RedThread uses body scanning tech for best-fit clothing
- RedThread, a startup specializing in custom clothing for women, is staking its claim in the nascent market for retailers forsaking sizes and using technology to provide customers with a more precise fit, according to TechCrunch.
- RedThread uses patent-pending tailoring algorithms, designs and manufacturing process, and 3D mobile body scanning tech to deliver clothes to consumers in about one week. Customers must answer a few questions about fit challenges, scan their measurements and, after checkout, take four photos, guided by prompts on how to stand obtained by following a link.
- Currently, RedThread offers four items: ankle and wide leg pants selling for $148; a T-shirt priced at $78; and a snap jacket selling for $168. An expansion of the line is expected, but any new offerings will fit in the niche of everyday basics for working women. The company is open to eventually partnering with other brands, said TechCrunch.
New technologies and online ordering may be helping retailers to finally realize the ideal of a "perfect fit" for apparel. The concept is hardly new, going back to the early '90s and Levi Strauss's custom-made jeans, and even earlier to the days when there was greater dependence on tailors. Subscription services are another approach to personal styling, although the merchants rely on measurements, sizes and a personal profile.
RedThread is another approach to custom apparel, with a heavy dependence on technology, using 15 measurements input into an algorithm to determine fit. The process still has a human element, founder and CEO Meghan Litchfield told TechCrunch.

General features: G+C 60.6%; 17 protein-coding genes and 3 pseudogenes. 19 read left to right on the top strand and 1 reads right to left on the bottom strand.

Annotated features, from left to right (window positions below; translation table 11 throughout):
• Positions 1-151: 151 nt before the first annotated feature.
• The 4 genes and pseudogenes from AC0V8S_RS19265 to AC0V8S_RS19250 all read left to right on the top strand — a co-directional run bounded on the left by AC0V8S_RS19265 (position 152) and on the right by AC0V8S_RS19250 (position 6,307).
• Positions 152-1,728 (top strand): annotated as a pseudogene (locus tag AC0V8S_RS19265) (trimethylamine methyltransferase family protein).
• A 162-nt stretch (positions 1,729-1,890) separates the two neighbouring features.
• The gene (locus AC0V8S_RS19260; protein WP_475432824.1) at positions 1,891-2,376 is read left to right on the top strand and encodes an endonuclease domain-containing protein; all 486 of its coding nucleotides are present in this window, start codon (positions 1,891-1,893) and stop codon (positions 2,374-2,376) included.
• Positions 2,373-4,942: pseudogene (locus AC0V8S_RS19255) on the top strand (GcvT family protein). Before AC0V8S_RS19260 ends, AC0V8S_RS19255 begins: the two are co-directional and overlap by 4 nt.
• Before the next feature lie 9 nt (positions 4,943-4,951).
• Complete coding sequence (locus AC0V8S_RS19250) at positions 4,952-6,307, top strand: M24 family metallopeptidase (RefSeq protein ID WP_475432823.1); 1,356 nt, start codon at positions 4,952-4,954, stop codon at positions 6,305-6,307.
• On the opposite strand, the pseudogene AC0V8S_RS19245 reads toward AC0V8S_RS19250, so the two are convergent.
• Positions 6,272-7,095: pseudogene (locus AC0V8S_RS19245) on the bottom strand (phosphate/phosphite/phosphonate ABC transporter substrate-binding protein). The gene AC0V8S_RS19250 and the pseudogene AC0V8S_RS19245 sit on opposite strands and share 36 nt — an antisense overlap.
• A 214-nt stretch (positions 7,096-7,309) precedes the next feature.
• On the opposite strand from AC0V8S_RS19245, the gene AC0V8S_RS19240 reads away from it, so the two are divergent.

Similar to the subscription companies' profiles, "the more the algorithm learns about how to do this, the more the technology can drive the decisions. We envision a world where we're at 95% math, 5% human," she told TechCrunch. Unlike other retailers and subscription services, RedThread has a limited offering of four items of everyday basics for working women, with more products planned.
The momentum for technology-driven customized apparel has been building. After abandoning its first custom-made jeans program in 2004 which did not have an e-commerce component, Levi Strauss now offers it again, along with jeans that are almost custom fit and less expensive through the company's Curve ID. This is part of a trend called "mass customizing." Another company, Hudson Jeans, partnered with fashion data company Fitcode a few years ago to help women find a better fit through a mobile-optimized quiz hosted on its website.
This year, several other companies are making moves with sizing and customization. J. Crew and Universal Standard have collaborated to expand the clothing brand's sizing, which it will offer in sizes 00 to 40 next year. Earlier this month, H&M invested $13 million in Thread, an e-commerce startup specializing in personalized menswear styling and Brooks Brothers has an app development platform that includes a Made to Measure program for custom tailoring and alterations.
In a step toward increasing the accuracy of self-measuring, My Size recently debuted a "smart tape measure" app for iOS called MySizeID. The app allows users to measure themselves by moving their smartphone across their bodies, and then create a MySizeID fit profile. By matching the profile to branded apparel sizes synced to the app, consumers will learn their exact size for various brands. The aim is to allow customers to shop more confidently online or in-store, while reducing the headache of returns.
Perfect fit is also the goal of 3D body scanners like that offered by startup Naked Labs, which Amazon has also invested in through the acquisition of Body Labs last year for its 3D scanning technology.